BY: Alex Walker, Bushwise student 2020
I never grew up on a farm or around bush life, I have never really seen what this industry is about. Until arriving at Bushwise, we start by learning small things around camp from the trees and the
folklore behind them, like how the magic gwarrie can be used as a toothbrush.
Slowly we worked our way up to our studies, learning more and more about the land that we walk on, from weather and climate all the way to the biomes of South Africa. The more I learnt, the more I became astounded with this field. The way the earth and stone were made, how the stone creates soil, the soil grows specific grass that specific species eat and the cycle continuous. From creation to destruction. All from just one month of learning, one semester is all it took for me to realize the huge passion and appreciation for the South African bush and all the life surrounding every tree and every little bee.
Now it does get a bit challenging, it’s a lot of information and a lot of work, but the way it taught to you would think you have had a passion for it all your life. The trainers just add to the experience and increase it 100 times over. The extensive amount of knowledge they have is incredible. Every Thursday we go on a game drive from early morning to late evening, each team rotates between the 3 trainers. Every time you switch a trainer its like closing one book and opening another, different experiences and stories. Each trainer has a different background, a different way of teaching, a different way of telling a story!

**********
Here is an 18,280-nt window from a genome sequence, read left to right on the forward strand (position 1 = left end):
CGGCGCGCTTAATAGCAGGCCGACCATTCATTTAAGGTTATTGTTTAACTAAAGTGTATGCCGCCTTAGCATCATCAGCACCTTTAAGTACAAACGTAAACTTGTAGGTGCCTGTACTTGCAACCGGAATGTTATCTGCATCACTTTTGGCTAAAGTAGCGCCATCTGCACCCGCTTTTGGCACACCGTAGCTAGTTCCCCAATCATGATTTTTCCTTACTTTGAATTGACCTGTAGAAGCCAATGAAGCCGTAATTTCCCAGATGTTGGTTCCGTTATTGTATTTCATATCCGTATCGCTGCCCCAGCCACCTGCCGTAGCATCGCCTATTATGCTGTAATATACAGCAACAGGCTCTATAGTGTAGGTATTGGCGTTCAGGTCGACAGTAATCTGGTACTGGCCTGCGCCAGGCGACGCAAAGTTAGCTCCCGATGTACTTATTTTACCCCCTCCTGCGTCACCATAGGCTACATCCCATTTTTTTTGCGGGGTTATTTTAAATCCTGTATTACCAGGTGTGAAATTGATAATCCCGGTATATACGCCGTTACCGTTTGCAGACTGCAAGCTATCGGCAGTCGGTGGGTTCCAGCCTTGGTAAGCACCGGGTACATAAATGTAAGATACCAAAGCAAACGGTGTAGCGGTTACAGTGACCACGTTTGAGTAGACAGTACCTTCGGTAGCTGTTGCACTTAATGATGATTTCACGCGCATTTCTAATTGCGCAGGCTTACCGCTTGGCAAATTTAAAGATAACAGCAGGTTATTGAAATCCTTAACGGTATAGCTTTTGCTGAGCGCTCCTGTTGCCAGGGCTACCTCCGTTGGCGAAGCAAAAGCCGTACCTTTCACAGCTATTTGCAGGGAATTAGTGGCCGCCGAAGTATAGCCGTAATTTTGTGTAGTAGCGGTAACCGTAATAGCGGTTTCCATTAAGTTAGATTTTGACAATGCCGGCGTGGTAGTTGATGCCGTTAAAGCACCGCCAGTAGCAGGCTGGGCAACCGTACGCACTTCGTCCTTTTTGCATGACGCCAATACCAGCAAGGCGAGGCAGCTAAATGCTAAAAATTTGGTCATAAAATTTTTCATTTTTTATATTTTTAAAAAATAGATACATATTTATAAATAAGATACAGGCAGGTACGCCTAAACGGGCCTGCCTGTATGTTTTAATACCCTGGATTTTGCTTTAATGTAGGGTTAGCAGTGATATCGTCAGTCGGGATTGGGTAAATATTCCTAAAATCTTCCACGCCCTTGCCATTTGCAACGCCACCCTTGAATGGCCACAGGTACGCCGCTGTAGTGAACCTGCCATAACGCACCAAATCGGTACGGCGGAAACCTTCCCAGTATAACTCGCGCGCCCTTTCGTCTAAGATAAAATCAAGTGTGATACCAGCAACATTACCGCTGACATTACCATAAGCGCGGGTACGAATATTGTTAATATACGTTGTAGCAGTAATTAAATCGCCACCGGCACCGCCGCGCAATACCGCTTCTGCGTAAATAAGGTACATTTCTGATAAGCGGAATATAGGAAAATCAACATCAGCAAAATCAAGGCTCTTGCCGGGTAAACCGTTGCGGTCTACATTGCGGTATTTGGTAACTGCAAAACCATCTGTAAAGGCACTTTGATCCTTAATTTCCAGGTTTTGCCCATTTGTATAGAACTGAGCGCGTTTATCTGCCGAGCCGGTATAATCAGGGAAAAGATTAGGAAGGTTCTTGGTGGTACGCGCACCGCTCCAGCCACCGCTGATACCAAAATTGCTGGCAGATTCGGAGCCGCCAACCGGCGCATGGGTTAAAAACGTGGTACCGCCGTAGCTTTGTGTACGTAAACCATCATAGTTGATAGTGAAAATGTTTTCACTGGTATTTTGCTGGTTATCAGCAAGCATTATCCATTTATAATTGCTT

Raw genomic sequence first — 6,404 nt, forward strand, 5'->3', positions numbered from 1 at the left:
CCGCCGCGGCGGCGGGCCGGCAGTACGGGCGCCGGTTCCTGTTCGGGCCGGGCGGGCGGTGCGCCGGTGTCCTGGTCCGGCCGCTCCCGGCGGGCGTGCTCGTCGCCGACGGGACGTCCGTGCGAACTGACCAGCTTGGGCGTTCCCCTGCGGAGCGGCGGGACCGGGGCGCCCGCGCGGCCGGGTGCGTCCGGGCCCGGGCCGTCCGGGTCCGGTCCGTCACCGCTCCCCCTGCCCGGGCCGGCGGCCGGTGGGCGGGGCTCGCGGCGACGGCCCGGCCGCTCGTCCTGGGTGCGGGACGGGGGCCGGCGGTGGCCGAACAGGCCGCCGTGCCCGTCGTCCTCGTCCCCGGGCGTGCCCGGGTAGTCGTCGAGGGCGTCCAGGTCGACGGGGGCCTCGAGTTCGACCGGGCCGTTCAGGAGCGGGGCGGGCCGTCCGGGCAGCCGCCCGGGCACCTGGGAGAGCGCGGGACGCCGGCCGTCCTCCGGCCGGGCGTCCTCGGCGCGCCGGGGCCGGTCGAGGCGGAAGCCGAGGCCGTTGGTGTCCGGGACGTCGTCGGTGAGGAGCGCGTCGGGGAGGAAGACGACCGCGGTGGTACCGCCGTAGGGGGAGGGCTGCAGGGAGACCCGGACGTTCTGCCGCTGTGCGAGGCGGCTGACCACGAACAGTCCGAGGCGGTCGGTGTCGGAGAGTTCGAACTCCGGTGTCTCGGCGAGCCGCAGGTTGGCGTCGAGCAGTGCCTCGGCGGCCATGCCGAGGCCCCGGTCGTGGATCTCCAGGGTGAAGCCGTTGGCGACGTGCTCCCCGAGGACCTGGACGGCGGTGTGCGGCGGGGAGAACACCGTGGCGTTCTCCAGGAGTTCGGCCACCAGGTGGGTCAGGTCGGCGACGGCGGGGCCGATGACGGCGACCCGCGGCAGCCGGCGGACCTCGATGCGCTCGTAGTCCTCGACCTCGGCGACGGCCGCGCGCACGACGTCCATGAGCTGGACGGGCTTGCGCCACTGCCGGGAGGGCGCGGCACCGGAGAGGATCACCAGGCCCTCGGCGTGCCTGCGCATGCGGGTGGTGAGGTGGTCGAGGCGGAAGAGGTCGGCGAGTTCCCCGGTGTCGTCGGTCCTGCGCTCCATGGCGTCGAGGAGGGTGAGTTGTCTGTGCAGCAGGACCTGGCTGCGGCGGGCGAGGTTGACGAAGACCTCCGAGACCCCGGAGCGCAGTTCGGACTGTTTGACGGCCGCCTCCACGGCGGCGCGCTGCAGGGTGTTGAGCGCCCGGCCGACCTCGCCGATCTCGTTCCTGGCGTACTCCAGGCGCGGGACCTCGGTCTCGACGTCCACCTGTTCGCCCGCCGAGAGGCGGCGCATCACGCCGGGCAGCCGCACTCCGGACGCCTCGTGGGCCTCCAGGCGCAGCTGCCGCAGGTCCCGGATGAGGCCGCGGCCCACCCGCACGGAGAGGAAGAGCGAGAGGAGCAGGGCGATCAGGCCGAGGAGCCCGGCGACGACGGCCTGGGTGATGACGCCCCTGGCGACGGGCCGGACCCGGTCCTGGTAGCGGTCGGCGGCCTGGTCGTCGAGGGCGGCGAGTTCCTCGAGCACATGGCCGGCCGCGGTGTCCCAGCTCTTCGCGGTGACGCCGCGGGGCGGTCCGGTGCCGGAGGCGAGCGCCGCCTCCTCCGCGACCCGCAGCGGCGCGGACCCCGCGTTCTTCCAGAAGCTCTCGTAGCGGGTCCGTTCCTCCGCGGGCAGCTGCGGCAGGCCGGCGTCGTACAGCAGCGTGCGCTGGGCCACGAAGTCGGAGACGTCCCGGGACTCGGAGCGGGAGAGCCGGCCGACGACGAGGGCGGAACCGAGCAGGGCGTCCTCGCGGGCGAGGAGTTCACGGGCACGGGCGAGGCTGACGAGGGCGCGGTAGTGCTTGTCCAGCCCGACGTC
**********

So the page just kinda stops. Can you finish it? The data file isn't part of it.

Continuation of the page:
It was weird getting to know everyone, you know back home you are the odd one with the bush addiction, you see a bug at a braai and wonder what it is or wonder what type of animal would eat the grass in the backyard. But coming out here, every single person has the same fascination you do. Everyone has the same love for nature, although everyone has a different love. Some people love the sound of birds and can identify them with ease, some, like me. Some love the trees and love being able to identify them, knowing what it is that you are sleeping under, being able to look at the bark and leaves and identify the difference between a Marula and a false Marula.
In conclusion, the world of field guiding is one of great exploration, the skill and knowledge put together is so rare. Only in this beautiful country of ours can we discover and explore this field. Only in the South African bush can we really discover people and ourselves. From the termite mounds and their Sandton like mounds to the hyena in their packs. We live and copy nature at every single point, and I think that every person on earth needs to experience it at least once.